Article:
At the end of July we reported on the case of Kato Harris, a highly regarded geography teacher. He was cleared by a jury in little more than 20 minutes, following his trial for allegedly raping a 14-year-old girl at his school. Her wealthy parents regularly sent her to the United States for psychotherapy. Yet another CPS-inspired show trial. Our piece is here. Mr Harris was left with legal bills of nearly £200,000.
Media coverage of subsequent events has been light. On 4 September The Times ran a piece titled, ‘Top school delays return of teacher cleared of rape’. It started:
A leading private school has refused to allow Kato Harris, the teacher cleared of raping a teenage pupil, to start back at work this week.
Elizabeth Hewer, the head teacher at St George’s in Ascot, Berkshire, has written to families with girls at the £30,000-a-year school to advise them that Harris will not be returning at the start of the new term on Wednesday.
It is understood that child protection procedures in relation to his return have not been completed.
Despite his acquittal in court, several parents have raised concerns about Harris’s resumption of his role at the girls’ school.
Kato Harris was reportedly described as an ‘outstanding’ teacher by colleagues and pupils. He subsequently decided to abandon teaching as a career.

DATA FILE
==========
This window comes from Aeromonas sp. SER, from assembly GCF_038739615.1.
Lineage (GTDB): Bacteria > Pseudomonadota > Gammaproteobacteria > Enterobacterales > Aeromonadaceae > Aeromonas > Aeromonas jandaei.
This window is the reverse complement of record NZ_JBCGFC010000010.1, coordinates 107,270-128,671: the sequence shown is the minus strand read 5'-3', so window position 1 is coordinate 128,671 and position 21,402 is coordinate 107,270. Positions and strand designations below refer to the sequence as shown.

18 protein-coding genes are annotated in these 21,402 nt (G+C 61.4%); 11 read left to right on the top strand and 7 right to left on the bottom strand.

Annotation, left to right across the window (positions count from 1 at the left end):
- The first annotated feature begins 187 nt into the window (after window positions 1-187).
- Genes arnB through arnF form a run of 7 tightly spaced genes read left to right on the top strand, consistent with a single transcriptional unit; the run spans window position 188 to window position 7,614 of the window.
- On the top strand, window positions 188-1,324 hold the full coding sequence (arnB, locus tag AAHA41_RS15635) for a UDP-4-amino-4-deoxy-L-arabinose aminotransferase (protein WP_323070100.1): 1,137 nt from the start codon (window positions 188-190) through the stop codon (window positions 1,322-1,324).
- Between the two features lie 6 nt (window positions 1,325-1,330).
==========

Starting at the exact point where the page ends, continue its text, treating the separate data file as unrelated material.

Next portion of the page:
Feminists were responsible for men suspected of rape – not necessarily even charged (e.g. Sir Cliff Richard, Paul Gambaccini, Lord Bramall…) – not having anonymity.
Feminists at the CPS were responsible for this show trial, one of many under the evil eye of Alison Saunders.
Men have committed suicide with less provocation.
Should we be surprised that so many young men decide teaching is too toxic a profession for men these days? Surely not. The current proportion of female teachers in secondary schools is around 70%, and will surely rise further, while classroom assistants – not required in my school days in the 60s and early to mid 70s, when most teachers were men – are virtually all women. The state is the ultimate job creation scheme for women. Two-thirds of public sector workers are women.
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